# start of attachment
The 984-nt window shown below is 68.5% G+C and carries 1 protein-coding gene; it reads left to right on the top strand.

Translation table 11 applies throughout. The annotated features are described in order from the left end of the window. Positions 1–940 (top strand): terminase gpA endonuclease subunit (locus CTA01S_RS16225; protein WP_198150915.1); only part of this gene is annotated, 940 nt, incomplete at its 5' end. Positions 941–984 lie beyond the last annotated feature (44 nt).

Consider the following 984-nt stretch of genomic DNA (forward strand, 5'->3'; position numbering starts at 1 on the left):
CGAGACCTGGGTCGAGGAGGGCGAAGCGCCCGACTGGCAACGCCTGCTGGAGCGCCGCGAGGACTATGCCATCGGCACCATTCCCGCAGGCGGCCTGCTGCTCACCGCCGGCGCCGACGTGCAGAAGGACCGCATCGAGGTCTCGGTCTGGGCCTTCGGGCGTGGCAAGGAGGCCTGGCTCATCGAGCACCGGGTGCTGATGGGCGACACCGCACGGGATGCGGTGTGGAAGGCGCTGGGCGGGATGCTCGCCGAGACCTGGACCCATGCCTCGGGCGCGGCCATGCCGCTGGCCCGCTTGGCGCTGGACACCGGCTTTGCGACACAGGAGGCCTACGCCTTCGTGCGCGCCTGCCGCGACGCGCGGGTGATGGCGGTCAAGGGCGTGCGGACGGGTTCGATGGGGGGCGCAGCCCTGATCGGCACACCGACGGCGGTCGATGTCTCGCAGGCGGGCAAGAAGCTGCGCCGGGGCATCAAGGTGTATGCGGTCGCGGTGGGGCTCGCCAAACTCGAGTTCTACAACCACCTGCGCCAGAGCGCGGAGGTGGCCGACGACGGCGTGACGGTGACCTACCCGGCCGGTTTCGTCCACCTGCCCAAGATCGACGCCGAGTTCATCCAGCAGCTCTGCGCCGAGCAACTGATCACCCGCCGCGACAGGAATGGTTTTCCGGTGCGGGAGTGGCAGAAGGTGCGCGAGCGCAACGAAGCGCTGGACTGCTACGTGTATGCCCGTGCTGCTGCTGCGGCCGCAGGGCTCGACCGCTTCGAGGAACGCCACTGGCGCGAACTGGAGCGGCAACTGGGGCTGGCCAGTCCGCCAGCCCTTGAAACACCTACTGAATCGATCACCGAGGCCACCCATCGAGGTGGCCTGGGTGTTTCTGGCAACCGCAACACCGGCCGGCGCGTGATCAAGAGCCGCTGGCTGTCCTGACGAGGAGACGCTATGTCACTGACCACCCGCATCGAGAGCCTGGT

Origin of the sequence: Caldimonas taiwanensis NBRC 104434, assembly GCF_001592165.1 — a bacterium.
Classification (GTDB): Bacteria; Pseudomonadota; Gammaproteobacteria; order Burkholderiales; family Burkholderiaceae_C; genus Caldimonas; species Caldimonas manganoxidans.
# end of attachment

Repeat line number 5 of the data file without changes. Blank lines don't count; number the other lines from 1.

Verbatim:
Origin of the sequence: Caldimonas taiwanensis NBRC 104434, assembly GCF_001592165.1 — a bacterium.